Together we took on the challenge of a state budget propped up with federal stimulus dollars that camouflaged the excessive spending, the waste and the inefficiencies that drained our badly needed resources.
We did without.
We made sacrifices.
We asked our state agencies to do more with less, our schools to make choices between teachers and textbooks.
Four years later the results are remarkable.
The size of state government has shrunk by 12- percent.
We’ve reformed Medicaid, consolidated the state’s Law Enforcement agencies and overhauled our Information Technology system.
We’ve passed a balanced budget each year.
And we’ve saved the Alabama taxpayer over 1-point-2 Billion dollars annually.
And still today – four years later- it is not enough.
We have a $264 million combined shortfall in our General Fund and Education Budgets.
Our state is in debt.
We owe Millions to the Federal Government.
We owe Millions to the Bank.
We owe Millions to our taxpayers by way of a borrowed-out Rainy Day Fund.
As the men and women elected and accountable to the hard-working taxpayers we must give them a more Efficient, Effective and Accountable government.
Because of our debt, and because there is no growth money going into our General Fund, we cannot adequately pay for and provide the basic essential services to our people.
We must break the cycle of draining our savings accounts to prop up the General Fund.
We must break the cycle of borrowing from our Education Fund to prop up the General Fund.
We must break the cycle of budget shortfalls – year after year.
We must do what every family in Alabama does everyday – Live within our means and manage our finances wisely.
And we must have adequate means.
If we are to solve our financial problems for future generations of Alabamians we must act today.
Like the hardworking people of this state, I want more for Alabama than just maintaining the status quo. I believe we all do.
When I was elected to this office, I began serving my time as Governor with an 8-year, long-term plan to serve our people, to solve our problems and to create opportunities for better education and well-paying jobs.
We made those deep cuts and have saved billions.
And we will never stop working to make sure state government lives within its means.
And we will continue to grow our economy with well-paying, highly skilled jobs.
Now, as we look to the future, we must take the steps necessary to help get our state out of debt and find secure financial footing.
Revenue must increase.
There must be growth money in the State’s General Fund.
The budget I will send you contains specific solutions.
If we are to pay our debts, cover the shortfall and create a stream of growth revenue for our stagnant General Fund we must look to increase our revenue.
We must look at all sources, and tax fairly.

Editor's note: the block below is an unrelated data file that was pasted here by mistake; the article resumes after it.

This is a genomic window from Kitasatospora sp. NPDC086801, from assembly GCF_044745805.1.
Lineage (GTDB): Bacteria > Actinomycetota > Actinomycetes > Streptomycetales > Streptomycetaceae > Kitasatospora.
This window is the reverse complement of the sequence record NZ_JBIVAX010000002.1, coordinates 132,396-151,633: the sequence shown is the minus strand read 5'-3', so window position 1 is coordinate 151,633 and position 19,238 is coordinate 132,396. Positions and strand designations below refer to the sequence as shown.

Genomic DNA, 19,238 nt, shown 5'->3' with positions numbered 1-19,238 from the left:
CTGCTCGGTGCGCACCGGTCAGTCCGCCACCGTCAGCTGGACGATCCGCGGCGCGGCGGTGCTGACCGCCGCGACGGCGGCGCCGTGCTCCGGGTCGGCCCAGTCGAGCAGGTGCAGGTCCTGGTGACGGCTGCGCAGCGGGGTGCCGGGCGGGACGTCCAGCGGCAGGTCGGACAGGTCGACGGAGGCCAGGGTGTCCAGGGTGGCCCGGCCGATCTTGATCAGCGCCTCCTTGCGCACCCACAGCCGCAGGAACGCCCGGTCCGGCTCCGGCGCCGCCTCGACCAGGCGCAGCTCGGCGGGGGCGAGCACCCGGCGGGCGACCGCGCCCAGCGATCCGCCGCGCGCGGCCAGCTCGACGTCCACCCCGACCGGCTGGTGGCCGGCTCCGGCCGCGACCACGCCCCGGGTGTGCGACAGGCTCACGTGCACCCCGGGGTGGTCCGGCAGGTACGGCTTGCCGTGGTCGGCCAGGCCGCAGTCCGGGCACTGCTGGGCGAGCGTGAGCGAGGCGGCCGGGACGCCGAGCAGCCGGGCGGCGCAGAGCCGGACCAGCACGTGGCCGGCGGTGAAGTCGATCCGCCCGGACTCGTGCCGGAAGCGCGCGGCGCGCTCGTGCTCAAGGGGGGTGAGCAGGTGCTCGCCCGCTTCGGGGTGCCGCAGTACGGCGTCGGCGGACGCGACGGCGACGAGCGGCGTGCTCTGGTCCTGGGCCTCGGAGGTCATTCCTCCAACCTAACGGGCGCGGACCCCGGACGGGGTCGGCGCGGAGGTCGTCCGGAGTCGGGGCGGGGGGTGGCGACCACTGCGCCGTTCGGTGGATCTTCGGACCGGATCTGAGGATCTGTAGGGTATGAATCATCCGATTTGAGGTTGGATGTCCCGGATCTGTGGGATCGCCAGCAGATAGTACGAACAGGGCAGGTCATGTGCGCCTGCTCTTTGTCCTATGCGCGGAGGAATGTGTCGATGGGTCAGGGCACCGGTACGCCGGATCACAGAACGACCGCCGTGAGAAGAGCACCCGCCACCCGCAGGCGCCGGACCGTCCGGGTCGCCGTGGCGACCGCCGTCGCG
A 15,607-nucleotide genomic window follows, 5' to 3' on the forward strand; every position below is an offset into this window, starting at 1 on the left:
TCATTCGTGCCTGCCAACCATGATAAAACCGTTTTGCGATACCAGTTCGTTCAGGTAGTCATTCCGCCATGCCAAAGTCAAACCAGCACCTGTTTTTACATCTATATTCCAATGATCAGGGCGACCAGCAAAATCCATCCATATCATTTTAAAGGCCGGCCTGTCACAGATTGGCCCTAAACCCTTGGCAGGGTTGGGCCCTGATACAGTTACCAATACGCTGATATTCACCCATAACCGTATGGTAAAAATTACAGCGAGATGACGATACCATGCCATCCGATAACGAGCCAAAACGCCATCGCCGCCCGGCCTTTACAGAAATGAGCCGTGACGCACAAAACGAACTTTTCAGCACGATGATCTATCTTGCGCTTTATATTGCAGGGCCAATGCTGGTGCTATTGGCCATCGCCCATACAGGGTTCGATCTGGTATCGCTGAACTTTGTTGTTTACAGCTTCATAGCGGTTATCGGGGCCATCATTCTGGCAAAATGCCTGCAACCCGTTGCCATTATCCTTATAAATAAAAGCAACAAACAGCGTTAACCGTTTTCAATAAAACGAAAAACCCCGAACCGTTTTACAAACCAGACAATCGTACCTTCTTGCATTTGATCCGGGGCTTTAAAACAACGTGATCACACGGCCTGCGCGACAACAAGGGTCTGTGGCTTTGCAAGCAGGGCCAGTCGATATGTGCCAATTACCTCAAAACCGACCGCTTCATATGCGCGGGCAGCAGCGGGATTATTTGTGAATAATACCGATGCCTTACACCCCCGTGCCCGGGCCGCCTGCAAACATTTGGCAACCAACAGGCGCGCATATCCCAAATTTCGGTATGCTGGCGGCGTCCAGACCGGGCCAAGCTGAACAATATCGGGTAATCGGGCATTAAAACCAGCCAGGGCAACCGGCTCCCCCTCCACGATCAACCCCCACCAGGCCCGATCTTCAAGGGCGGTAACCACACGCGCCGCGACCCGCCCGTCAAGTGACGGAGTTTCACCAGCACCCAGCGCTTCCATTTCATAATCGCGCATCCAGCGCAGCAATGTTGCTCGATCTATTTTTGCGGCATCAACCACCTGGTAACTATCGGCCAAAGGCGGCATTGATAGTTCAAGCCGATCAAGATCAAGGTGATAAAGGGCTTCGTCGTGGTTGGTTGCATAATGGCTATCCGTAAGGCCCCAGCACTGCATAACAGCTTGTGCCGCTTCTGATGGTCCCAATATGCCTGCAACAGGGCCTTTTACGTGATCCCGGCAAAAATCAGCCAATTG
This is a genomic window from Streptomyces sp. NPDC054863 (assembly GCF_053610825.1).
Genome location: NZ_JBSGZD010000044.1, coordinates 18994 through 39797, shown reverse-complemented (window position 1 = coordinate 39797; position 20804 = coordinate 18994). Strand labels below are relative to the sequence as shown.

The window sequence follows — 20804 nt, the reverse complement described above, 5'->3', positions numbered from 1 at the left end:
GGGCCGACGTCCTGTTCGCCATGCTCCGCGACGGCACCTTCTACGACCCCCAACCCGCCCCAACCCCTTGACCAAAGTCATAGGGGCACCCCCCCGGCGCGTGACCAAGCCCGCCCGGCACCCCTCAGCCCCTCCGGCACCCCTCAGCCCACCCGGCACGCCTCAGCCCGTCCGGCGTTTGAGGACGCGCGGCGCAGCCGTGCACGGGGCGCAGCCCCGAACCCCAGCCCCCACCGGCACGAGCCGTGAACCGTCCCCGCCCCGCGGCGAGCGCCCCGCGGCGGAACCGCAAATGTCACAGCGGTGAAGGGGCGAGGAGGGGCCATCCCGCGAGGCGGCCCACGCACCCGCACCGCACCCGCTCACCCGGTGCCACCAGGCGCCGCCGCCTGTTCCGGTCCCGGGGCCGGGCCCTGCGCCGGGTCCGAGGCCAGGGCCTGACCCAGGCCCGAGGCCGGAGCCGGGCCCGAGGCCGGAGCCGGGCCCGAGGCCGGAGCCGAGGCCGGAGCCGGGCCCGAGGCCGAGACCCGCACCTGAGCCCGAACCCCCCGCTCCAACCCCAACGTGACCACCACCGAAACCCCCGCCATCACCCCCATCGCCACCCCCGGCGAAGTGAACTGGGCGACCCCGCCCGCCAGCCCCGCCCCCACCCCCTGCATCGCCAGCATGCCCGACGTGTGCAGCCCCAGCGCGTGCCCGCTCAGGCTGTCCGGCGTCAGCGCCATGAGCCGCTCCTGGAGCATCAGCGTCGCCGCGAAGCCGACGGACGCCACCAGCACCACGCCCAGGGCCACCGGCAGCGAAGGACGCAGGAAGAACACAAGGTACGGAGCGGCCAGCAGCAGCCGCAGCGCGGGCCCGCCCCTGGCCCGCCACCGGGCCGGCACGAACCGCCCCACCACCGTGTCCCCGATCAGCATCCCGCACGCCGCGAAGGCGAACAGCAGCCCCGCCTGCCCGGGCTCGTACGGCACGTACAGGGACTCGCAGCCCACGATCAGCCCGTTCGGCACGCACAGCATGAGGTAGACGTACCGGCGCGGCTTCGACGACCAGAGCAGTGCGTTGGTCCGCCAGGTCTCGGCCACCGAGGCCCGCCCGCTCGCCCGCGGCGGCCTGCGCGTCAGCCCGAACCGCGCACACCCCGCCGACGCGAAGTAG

I’ve been a Conservative Republican my entire life, and tax increases are not my ideal solution.
Taxes should be fair among all people. It is unfair for certain groups to be taxed for goods and services while others are not taxed for those same goods and services.
If Alabama families have to pay their fair share of taxes, so should large national and international corporations.
Almost two-thirds of the corporations operating in Alabama paid ZERO income tax.
Of the 3,000 Fortune 500 corporate tax returns filed in Alabama, almost 58-percent paid no income tax to our state.
By requiring combined reporting, we will eliminate that loophole.
The budget I will send you will contain 8 separate tax increase proposals – which are fair and necessary – for a total of $541 million in estimated increased revenue.
We must also free up funding so that our Legislature can better manage where the money goes.
Ninety-one percent of all state revenues for both budgets are already earmarked.
Alabama has the highest percentage of earmarks in the country, by a huge margin.
I will propose we unearmark some of those funds so that we can better determine the needs of our state and steer the taxpayer dollars where they will be best used.
The plan I am proposing will replace the funds that we unearmark and create more money in the Education Trust Fund.
The results will be an estimated $250-300 million more for K-12 Education, the State’s 2 Year systems and Higher Education.
The problems we now face have been years, even decades in the making.
We cannot put off solving these problems anymore.
We cannot cut our way out of this.
There is nothing more conservative than paying your debts and getting your financial house in order.
And by keeping spending at a reasonable level we will actually save money, and potentially create a surplus in the General Fund in future years.
The problems we face not may not have been ours to make, but they are now ours to fix.
We must continue to create opportunities for better education and better jobs and a better way of life for our people.
By 2020, a quarter of a million Service Men and Women will be exiting the military and returning to America’s communities.
In Alabama the Unemployment Rate for Veterans is at 7-percent.
Through our newly created Alabama Veterans Network we will work to make sure our Veterans are able are to find the jobs they need and deserve.
Through ALAVETNET we will introduce legislation that gives an employer tax credit for hiring any unemployed Veteran.
We will do everything we can to serve the men and women who have risked their lives for our freedom.
This year we will also introduce legislation that will give Alabama’s Foster Children tuition scholarships to our state’s public 2-year colleges and universities.